I think Major League Baseball has proven that it certainly isn’t an issue with them. I’ve worked three World Series, I’ve worked the playoffs consistently, I’ve been a crew chief for 12 years. Obviously, if they had an issue with my life, it would be shown in my career with lack of assignments.

I am extremely grateful that Major League Baseball has always judged me on my work and nothing else and that’s the way it should be.

To his friends and colleagues throughout the game, Dale is universally regarded as a class act. All of us at MLB are very proud of him, just as we have always been.

…Asa is committed to the principles we hold dear. Like a strong faith in God, equal justice for all, and keeping marriage between one man and one woman.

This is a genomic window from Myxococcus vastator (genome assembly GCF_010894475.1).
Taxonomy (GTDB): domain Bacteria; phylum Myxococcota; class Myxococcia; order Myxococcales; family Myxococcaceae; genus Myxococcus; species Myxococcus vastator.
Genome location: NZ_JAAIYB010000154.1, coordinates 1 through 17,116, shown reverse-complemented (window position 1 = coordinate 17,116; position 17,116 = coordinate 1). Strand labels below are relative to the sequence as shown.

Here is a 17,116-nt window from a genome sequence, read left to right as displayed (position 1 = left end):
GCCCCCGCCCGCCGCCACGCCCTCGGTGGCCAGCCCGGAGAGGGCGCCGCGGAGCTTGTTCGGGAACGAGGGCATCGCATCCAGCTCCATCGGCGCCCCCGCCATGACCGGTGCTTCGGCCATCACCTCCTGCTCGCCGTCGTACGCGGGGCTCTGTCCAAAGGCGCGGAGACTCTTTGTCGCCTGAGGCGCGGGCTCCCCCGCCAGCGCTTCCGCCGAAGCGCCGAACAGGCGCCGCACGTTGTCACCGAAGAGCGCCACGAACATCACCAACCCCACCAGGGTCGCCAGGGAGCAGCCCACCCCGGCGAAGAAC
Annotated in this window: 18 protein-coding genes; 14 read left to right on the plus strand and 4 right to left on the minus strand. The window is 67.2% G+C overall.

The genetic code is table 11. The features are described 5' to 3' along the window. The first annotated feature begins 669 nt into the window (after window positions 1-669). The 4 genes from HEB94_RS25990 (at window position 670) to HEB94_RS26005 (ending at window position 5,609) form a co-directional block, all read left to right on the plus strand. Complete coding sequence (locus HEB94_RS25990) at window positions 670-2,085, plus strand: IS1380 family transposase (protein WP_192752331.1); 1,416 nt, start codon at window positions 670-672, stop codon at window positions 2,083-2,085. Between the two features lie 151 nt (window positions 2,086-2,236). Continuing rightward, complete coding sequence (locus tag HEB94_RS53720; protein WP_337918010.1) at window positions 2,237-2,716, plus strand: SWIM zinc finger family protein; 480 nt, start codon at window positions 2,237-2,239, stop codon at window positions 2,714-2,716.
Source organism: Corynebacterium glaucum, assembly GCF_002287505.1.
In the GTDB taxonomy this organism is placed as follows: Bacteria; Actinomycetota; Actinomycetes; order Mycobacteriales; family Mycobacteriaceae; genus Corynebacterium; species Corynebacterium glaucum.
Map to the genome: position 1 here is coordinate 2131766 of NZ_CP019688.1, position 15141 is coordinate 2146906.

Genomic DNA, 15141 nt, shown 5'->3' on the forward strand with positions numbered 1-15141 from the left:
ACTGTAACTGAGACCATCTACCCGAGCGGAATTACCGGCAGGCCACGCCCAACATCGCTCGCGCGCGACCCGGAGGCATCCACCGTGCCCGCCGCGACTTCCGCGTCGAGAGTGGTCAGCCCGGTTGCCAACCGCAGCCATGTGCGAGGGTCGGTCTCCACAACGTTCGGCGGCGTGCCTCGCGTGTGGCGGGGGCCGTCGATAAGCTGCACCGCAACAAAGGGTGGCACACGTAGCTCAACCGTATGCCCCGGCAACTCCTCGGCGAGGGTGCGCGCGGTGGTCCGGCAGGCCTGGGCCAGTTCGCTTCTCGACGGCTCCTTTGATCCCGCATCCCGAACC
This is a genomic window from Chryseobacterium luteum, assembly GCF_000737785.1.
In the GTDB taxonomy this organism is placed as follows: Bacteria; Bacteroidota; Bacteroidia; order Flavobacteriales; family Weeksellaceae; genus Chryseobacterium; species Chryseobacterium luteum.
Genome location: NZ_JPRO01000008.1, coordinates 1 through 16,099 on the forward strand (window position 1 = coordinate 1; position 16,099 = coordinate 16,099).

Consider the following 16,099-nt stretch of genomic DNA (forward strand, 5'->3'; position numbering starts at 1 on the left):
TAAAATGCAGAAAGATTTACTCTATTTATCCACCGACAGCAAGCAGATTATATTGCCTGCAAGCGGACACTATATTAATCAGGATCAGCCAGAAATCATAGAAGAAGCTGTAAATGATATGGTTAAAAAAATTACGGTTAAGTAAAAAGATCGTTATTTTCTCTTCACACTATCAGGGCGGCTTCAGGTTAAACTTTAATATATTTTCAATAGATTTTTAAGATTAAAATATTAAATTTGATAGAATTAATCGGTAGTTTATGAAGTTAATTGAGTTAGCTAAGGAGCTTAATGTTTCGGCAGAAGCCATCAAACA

I’m officially done with this guy. #Tigers #ToriiHunter #LivingInTheDarkAges #PleaseRetire #BuhBye http://t.co/9LZTLZnFbg

Torii Hunter is a bigot. He’s supporting a bigot in Asa Hutchinson. Taste the rainbow you fucking bigots!!!

Quoting America’s greatest civil rights leader in protest of granting minority civil rights? Special kind of stupid. http://t.co/y6fFVcJvhT

No. I mean, nah. There’s nothing to talk about. You already know, so why keep talking about it? I said it. It is what it is. No, I’m not going to talk about it if you bring it up.

It’s not even baseball related. We can do that later, when I retire. Then I’ll tell you the truth – everything.

Hey, Mike is kind of a prick huh? No, seriously, you’re a prick man. I don’t even know you. You’re a prick. Seriously. Ain’t nothing wrong with that man, that’s your job. He’s definitely a prick, though.